The Secure Act also rolled in some tax breaks, many specifically for businesses. One of the bigger breaks is for businesses who set up automatic enrollments for employees. This means that rather than opting into a 401(k) plan, employees may have to opt-out. 

Parental Aid

Along with other changes, a provision was added that will allow parents to withdraw $5,000 without penalties, to help cover birth and adoption fees. This can help offset some of the typical costs of new parenthood. 

This is significant, because in the past any withdrawals from a qualified plan before a certain age would incur a penalty. Similarly, parents will now be able to withdraw up to $10,000 annually without penalty from a 529 plan to repay student loans.

The Secure Act and IRAs

One of the reasons provided for the change in required minimum distributions, is that people are living longer. Often, people are working longer, too. On one hand, this allows the money more time to grow, and helps it go farther in retirement. On the other hand, it also raises questions about the tax implications in the long-run. 

We think one of the most prudent questions to ask yourself is: “If I’m not paying this tax on my income today, what will that tax implication be in the future?” Because unfortunately, tax-deferment isn’t a free pass. While there are some strategies in which a deferral makes sense, there are other factors to consider, such as:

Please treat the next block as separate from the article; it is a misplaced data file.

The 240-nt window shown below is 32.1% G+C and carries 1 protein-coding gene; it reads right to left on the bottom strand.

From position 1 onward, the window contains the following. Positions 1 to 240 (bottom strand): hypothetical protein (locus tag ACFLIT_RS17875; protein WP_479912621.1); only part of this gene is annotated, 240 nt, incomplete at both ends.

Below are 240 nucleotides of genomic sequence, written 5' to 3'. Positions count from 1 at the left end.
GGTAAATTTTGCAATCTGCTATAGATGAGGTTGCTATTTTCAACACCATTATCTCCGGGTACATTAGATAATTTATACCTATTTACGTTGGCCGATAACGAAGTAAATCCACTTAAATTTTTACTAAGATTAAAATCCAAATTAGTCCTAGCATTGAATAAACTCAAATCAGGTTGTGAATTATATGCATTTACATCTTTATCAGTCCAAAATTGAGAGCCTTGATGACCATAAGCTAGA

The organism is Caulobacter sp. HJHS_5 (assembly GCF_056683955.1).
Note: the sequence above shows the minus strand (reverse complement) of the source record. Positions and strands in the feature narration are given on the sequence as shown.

• Will your income increase over time?
  • Will taxes increase over time?
  • Can you afford to live your current lifestyle on the interest of your IRA or 401(k)?
  • How much do you want to leave to your heirs? (And how much will be taxed?)

How the Secure Act Impacts Inheritance

The Secure Act

With an inherited IRA, we can see one of the biggest changes. In the past, a non-spousal inheritance of an IRA could be taken in small distributions over the beneficiary’s lifetime. This was referred to as a stretch IRA. Now, that inheritance must be taken in full over 10 years. According to Investopedia, this will create an additional $15.7 billion of tax revenue for the government. 

Our understanding is that you can either take these distributions incrementally over ten years, or in a lump sum at the beginning or end of the 10-year window. However, this is taxed as ordinary income. So regardless of how you take these distributions, there’s a possibility that that income is taxed in a higher bracket.

What we don’t know is how those brackets will change. Because not only can the percentage change, the margins of the brackets can change as well. This means that a well-intentioned inheritance can be less impactful than you intend it to be.